SINGAPORE – The Progress Singapore Party (PSP) on Monday (June 29) unveiled its manifesto, with “You Deserve Better” as its campaign slogan for the election.
Registered in March last year, the party is contesting its first general election. It is fielding the largest opposition contingent to contest 24 seats in nine constituencies.
In his opening message on the 13-page manifesto, secretary-general Tan Cheng Bock said: “This manifesto is the culmination of months of research and consultations with the public. We looked at the main issues concerning Singaporeans and at the topmost was cost of living.”
The PSP manifesto outlines the party’s vision for Singapore in three broad areas: economy, social and politics.
For the economy, the party will adopt a “resurgence strategy” after Covid-19 with what it called bolder economic stimuli and stronger support for small- and medium-sized enterprises (SMEs). SMEs employ 70 per cent of the workforce.
During the party’s virtual press conference on Monday, PSP vice-chairman Hazel Poa said that the current economic policies employed by the Government result in a trade-off on the real wage growth front even as the economy grows.
“If the strategy is economic growth by increasing labour input, then you get that trade-off. It doesn’t mean that any other strategy results in that kind of trade-off. In fact, in most cases, it will actually be that if you have more economic growth, you have a higher wage growth.”
Ms Poa, who will be on the PSP’s West Coast GRC team, added that the liberal influx of foreign workers leads to problems such as social integration issues and congestion in public transport and public spaces.
It also results in a higher demand for goods and services, which causes higher prices, and “all of these work together to lower the quality of life”, she said.
The PSP aims to address this by reducing the numbers of foreign workers. She said the party will insist on skills transfers to locals over a reasonable period of time.
“We will also review free trade agreements, especially those that touch on labour exchange, like for example, Ceca,” she said, referring to the Singapore-India Comprehensive Economic Cooperation Agreement.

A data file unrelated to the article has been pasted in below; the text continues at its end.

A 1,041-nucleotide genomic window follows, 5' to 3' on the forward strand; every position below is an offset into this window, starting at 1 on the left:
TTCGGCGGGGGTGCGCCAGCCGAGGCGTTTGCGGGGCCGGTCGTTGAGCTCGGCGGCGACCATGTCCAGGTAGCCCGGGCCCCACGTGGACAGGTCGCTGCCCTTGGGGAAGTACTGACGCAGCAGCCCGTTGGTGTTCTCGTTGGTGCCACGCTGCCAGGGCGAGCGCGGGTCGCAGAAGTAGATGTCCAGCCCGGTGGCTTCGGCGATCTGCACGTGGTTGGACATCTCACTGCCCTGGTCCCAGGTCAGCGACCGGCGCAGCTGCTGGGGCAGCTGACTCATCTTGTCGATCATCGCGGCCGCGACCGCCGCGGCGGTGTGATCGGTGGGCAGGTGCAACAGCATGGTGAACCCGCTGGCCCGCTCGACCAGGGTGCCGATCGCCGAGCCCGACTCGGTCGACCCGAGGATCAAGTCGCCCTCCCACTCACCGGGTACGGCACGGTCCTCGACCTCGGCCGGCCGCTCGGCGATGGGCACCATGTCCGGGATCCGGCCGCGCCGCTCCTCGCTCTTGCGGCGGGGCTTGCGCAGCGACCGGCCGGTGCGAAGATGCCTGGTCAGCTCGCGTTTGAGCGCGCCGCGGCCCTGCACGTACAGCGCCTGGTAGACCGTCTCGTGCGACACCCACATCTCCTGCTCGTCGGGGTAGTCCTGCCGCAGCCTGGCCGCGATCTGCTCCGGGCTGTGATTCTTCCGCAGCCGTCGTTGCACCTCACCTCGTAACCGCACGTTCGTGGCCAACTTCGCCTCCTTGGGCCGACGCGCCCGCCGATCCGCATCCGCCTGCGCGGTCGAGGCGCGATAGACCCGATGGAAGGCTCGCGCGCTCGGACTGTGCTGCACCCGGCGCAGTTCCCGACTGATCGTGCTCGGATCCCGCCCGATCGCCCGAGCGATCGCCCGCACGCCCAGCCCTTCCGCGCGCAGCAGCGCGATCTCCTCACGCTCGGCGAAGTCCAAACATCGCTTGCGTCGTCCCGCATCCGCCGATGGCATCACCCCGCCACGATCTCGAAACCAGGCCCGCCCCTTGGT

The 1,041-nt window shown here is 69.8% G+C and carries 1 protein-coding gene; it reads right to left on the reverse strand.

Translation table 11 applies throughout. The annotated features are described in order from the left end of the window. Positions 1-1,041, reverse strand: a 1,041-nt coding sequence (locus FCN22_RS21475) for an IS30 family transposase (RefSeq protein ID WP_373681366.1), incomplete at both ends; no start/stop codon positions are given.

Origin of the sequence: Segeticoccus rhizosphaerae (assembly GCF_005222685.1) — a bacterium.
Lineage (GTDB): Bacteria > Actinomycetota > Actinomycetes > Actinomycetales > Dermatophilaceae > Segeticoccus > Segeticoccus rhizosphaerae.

On the social front, PSP will aim to create a stronger social safety net to help Singaporeans through the crisis, such as by improving financial assistance for the unemployed and freezing tax and fee increases for the next five years, with basic necessities exempted from goods and services tax as well.
In the political domain, the party will pursue changes such as the cutting of ministerial salaries, and reviewing the Protection from Online Falsehoods and Manipulation Act, Singapore’s anti-fake news law, which was passed in May last year.
The policies will be funded by two sources of funds, explained assistant secretary-general Leong Mun Wai, who is also on the West Coast GRC team.
Mr Leong said the party will first decrease the current operating budget of the Government, which is about $80 billion a year, and use the savings in other areas.
The second source of funds would come from the Net Investment Returns Contribution from the reserves, he added.
“Of course, we are not going to spend the money if there is no necessity. But we all right now know that there are serious problems in Singapore with regards to social inequality and all that, and that Singaporeans are financially very stressed up,” said Mr Leong.
Dr Tan said that “the emergence of Covid-19 as a health and economic threat presents Singapore with difficult challenges ahead in the next decade or so”.
He noted that the economy is forecast to contract between 4 per cent and 7 per cent this year, with industries like travel, aviation and food and beverage hit hard, and said that “people are feeling the strain”.
“However, the Government’s response so far seems to be a patchwork of policy tweaks without addressing the fundamental factors affecting Singaporeans,” said Dr Tan.
“Large segments of the population are at risk of falling through the cracks and we need to support them with compassion to ensure that they get back on their feet.”
Dr Tan said that rehashing past policies is not the way to go, and that Singapore needs to have a paradigm shift and look for workable alternative solutions going forward.
“Progress Singapore Party believes that its manifesto offers a better alternative to the current problems that we are facing as a nation.”
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